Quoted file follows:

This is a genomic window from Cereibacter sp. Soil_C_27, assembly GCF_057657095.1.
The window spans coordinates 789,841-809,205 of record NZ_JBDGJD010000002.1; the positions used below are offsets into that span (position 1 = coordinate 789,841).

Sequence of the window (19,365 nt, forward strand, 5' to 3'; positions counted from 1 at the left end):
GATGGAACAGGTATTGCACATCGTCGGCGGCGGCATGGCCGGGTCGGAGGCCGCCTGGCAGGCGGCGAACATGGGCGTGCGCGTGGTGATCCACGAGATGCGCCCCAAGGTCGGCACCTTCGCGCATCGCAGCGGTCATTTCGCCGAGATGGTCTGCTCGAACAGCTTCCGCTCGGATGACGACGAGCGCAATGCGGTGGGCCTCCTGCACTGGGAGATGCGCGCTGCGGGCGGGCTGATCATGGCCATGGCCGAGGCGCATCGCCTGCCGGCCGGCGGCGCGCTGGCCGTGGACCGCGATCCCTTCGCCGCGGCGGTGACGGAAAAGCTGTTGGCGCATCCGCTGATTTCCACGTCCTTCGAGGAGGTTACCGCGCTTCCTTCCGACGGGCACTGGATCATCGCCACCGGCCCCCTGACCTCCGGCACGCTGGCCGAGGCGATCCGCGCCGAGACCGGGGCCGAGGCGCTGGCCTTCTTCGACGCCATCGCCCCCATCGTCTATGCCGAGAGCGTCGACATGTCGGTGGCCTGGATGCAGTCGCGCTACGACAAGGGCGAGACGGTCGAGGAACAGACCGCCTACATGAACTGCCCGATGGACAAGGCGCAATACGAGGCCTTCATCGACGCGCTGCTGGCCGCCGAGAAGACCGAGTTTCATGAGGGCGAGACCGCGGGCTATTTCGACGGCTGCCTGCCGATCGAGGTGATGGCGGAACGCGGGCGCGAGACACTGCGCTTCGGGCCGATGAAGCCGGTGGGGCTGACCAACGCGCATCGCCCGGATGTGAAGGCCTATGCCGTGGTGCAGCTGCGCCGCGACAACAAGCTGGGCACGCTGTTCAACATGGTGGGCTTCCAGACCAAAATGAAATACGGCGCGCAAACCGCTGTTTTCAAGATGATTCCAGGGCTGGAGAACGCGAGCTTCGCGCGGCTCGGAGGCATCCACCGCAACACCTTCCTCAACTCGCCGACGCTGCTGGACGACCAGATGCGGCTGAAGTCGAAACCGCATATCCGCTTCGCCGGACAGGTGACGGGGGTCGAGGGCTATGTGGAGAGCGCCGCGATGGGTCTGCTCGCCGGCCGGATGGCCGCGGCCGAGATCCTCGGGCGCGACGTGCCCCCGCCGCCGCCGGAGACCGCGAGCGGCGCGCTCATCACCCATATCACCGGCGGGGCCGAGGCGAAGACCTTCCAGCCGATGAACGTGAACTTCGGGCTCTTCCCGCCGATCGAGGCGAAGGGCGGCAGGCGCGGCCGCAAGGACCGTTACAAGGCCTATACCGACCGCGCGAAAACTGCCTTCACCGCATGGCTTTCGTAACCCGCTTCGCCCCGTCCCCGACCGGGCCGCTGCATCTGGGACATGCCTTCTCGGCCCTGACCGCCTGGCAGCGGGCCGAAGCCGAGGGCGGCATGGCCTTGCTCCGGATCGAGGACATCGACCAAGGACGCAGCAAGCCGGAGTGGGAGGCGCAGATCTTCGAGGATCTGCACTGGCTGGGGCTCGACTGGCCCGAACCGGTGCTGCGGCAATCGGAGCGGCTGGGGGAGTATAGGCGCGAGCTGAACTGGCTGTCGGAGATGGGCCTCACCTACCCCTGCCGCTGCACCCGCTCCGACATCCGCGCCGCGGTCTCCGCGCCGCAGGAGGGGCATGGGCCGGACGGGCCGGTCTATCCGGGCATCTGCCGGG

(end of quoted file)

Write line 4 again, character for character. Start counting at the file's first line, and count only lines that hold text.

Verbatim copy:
GATGGAACAGGTATTGCACATCGTCGGCGGCGGCATGGCCGGGTCGGAGGCCGCCTGGCAGGCGGCGAACATGGGCGTGCGCGTGGTGATCCACGAGATGCGCCCCAAGGTCGGCACCTTCGCGCATCGCAGCGGTCATTTCGCCGAGATGGTCTGCTCGAACAGCTTCCGCTCGGATGACGACGAGCGCAATGCGGTGGGCCTCCTGCACTGGGAGATGCGCGCTGCGGGCGGGCTGATCATGGCCATGGCCGAGGCGCATCGCCTGCCGGCCGGCGGCGCGCTGGCCGTGGACCGCGATCCCTTCGCCGCGGCGGTGACGGAAAAGCTGTTGGCGCATCCGCTGATTTCCACGTCCTTCGAGGAGGTTACCGCGCTTCCTTCCGACGGGCACTGGATCATCGCCACCGGCCCCCTGACCTCCGGCACGCTGGCCGAGGCGATCCGCGCCGAGACCGGGGCCGAGGCGCTGGCCTTCTTCGACGCCATCGCCCCCATCGTCTATGCCGAGAGCGTCGACATGTCGGTGGCCTGGATGCAGTCGCGCTACGACAAGGGCGAGACGGTCGAGGAACAGACCGCCTACATGAACTGCCCGATGGACAAGGCGCAATACGAGGCCTTCATCGACGCGCTGCTGGCCGCCGAGAAGACCGAGTTTCATGAGGGCGAGACCGCGGGCTATTTCGACGGCTGCCTGCCGATCGAGGTGATGGCGGAACGCGGGCGCGAGACACTGCGCTTCGGGCCGATGAAGCCGGTGGGGCTGACCAACGCGCATCGCCCGGATGTGAAGGCCTATGCCGTGGTGCAGCTGCGCCGCGACAACAAGCTGGGCACGCTGTTCAACATGGTGGGCTTCCAGACCAAAATGAAATACGGCGCGCAAACCGCTGTTTTCAAGATGATTCCAGGGCTGGAGAACGCGAGCTTCGCGCGGCTCGGAGGCATCCACCGCAACACCTTCCTCAACTCGCCGACGCTGCTGGACGACCAGATGCGGCTGAAGTCGAAACCGCATATCCGCTTCGCCGGACAGGTGACGGGGGTCGAGGGCTATGTGGAGAGCGCCGCGATGGGTCTGCTCGCCGGCCGGATGGCCGCGGCCGAGATCCTCGGGCGCGACGTGCCCCCGCCGCCGCCGGAGACCGCGAGCGGCGCGCTCATCACCCATATCACCGGCGGGGCCGAGGCGAAGACCTTCCAGCCGATGAACGTGAACTTCGGGCTCTTCCCGCCGATCGAGGCGAAGGGCGGCAGGCGCGGCCGCAAGGACCGTTACAAGGCCTATACCGACCGCGCGAAAACTGCCTTCACCGCATGGCTTTCGTAACCCGCTTCGCCCCGTCCCCGACCGGGCCGCTGCATCTGGGACATGCCTTCTCGGCCCTGACCGCCTGGCAGCGGGCCGAAGCCGAGGGCGGCATGGCCTTGCTCCGGATCGAGGACATCGACCAAGGACGCAGCAAGCCGGAGTGGGAGGCGCAGATCTTCGAGGATCTGCACTGGCTGGGGCTCGACTGGCCCGAACCGGTGCTGCGGCAATCGGAGCGGCTGGGGGAGTATAGGCGCGAGCTGAACTGGCTGTCGGAGATGGGCCTCACCTACCCCTGCCGCTGCACCCGCTCCGACATCCGCGCCGCGGTCTCCGCGCCGCAGGAGGGGCATGGGCCGGACGGGCCGGTCTATCCGGGCATCTGCCGGG